Dissertation Defenses

Upcoming Dissertation Defenses

Name:  Tarek A. Gad

TitleElasticity Theory of Learning Growth in the 21st Century

Committee Chair:  Dr. George Karabatsos

Date:  Thursday, October 11, 2018

Time:  10:00am – 12:00 pm

Location:  Room 3015, ETMSW Building, 1040 W. Harrison St.


The challenge that faces the student for the 21st century is enormous, and requires the collective effort of all the stakeholders to improve academic outcomes for students. My dissertation provides a framework that is based on the ecological framework to understand the dynamic interrelations among various personal and environmental factors. The theory that I have developed in this dissertation has the potential to include all the variables (+6000 variables) that the NELS/ELS: 2002 contains. The NELS:2002 data includes surveys from students, teachers, parents, and administrators in a series of data collection.

The Meinshausen-Bühlmann, MB, algorithm (high-dimensional graph model) selects the variables that can predict a target variable of choice through a lasso regression process. The MB algorithm produces a graph that demonstrates the conditional dependence and independence across all the variables under study. In order to connect funding to learning, the elasticity theory analysis will provide guidelines in the process of selecting the elements that have the highest return on investment.

The results of this study revealed that a mother occupation, a student gender, a student self-confidence, a grandparents’ education, an English native language, a reading proficiency, prior knowledge, a parent’s expectation, and a family SES directly impact student academic achievement. However, family composition, parents’ education, family income, student ethnicity, teacher education, and principal leadership indirectly influences the student performance.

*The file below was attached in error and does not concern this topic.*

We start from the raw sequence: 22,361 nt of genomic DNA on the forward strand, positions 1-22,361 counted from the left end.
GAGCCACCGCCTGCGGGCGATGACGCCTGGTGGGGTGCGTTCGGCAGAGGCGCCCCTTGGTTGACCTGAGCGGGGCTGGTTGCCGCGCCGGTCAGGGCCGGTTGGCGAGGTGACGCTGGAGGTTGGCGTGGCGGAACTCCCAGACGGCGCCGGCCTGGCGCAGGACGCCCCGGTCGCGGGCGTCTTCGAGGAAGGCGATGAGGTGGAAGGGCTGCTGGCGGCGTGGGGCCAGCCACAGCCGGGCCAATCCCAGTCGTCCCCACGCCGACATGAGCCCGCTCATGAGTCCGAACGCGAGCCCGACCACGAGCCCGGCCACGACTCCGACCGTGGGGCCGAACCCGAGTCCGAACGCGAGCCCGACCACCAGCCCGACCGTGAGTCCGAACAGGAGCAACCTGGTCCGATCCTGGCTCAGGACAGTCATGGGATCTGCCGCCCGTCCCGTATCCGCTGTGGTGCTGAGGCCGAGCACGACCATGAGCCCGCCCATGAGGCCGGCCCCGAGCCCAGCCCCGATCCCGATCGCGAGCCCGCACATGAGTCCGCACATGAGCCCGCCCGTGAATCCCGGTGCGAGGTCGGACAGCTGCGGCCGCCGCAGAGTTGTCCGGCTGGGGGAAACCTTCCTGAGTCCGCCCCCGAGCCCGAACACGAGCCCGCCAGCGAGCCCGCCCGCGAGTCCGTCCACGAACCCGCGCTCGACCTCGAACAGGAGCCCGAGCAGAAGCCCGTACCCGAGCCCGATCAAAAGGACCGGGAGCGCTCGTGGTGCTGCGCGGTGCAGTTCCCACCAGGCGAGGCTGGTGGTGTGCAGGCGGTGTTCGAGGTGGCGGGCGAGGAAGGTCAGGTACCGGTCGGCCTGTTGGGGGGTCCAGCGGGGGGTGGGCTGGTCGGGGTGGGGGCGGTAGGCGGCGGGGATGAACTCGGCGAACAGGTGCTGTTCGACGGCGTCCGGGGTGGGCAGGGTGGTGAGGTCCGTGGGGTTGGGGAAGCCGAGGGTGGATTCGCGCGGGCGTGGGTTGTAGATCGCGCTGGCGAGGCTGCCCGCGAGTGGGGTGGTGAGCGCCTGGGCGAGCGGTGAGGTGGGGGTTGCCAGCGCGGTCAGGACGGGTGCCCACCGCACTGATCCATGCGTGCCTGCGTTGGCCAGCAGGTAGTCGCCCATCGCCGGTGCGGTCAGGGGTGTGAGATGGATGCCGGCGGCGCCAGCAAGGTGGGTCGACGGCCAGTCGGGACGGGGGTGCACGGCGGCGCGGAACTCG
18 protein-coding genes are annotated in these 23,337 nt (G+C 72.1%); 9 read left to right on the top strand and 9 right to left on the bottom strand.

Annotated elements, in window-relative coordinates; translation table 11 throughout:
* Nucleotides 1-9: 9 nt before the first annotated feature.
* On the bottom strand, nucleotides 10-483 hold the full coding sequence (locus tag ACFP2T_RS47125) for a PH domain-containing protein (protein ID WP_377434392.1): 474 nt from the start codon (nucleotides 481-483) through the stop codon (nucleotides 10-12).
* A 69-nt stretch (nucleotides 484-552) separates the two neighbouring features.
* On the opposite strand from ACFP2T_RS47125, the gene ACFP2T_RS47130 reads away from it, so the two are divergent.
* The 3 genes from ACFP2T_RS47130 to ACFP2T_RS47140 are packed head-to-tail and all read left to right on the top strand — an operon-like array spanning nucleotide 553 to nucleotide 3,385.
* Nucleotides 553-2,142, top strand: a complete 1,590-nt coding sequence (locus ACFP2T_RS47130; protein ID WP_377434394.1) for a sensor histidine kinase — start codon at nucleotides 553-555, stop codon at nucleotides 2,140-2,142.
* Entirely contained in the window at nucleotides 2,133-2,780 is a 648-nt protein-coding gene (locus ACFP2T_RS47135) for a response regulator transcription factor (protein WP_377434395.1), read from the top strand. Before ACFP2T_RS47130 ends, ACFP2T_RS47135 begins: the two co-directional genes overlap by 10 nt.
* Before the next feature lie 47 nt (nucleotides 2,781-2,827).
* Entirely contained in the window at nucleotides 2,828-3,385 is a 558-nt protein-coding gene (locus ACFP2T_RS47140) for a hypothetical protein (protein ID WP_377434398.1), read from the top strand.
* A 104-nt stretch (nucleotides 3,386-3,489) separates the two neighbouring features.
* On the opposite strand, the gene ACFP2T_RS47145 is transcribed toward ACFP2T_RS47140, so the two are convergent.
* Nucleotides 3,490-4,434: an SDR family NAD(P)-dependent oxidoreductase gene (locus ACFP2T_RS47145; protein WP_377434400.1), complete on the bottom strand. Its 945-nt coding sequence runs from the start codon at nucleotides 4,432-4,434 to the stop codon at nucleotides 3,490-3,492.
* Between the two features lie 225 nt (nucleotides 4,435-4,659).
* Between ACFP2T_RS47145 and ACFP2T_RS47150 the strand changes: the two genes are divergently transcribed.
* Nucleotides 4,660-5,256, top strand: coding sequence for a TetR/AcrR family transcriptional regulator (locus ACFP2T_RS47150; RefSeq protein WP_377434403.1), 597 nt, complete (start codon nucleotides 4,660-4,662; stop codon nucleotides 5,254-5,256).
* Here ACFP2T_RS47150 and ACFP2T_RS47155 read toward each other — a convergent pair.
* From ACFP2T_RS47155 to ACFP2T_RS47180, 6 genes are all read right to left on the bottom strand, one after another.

The framework in this dissertation provides a broad scale of data analysis and different approaches to interpret statistics based on the variable’s elasticity. The theory in this dissertation provides a new approach to the analysis of complex data (complex data is a data that is hard to analyze with traditional approaches) such as the NELS:2002 (+6000 variables, and 16179 entries). This new approach will change the traditional data analytics landscape across all industries especially in education by including the elasticity theory as an additional factor to interpret the statistical results.


Name:  Nicole K. Ozturk

TitleA Bayesian Robust IRT Outlier Detection Model

Committee Chair:  Dr. George Karabatsos

Date:  Thursday, October 18, 2018

Time:  3:30pm – 5:30 pm

Location:  Room 3015, ETMSW Building, 1040 W. Harrison St.


In the context of psychometric practice, the parameter estimates of a standard item-response theory (IRT) model may become biased when item-response data, of persons’ individual responses to test items, contain outliers relative to the model. Further, the manual removal of outliers can be a time-consuming and difficult task. Besides, removing outliers leads to data information loss in parameter estimation. To address these concerns, a Bayesian IRT model that includes person and latent item-response outlier parameters, in addition to person ability and item parameters, is proposed and illustrated, and defined by item characteristic curves (ICCs) that are each specified by a robust, Student’s t-distribution function. The outlier parameters and the robust ICCs enable the model to automatically identify item-response outliers, and to make estimates of the person ability and item parameters more robust in the presence of outliers. Hence, under this IRT model, it is unnecessary to remove outliers from the data analysis.

The Bayesian IRT model is illustrated through the analysis of two real-world, and two simulated datasets involving dichotomous- and polytomous-response items. Additionally, the model is applied to a simulated skewed dichotomously scored assessment to more closely understand how the model performs under realistic testing conditions.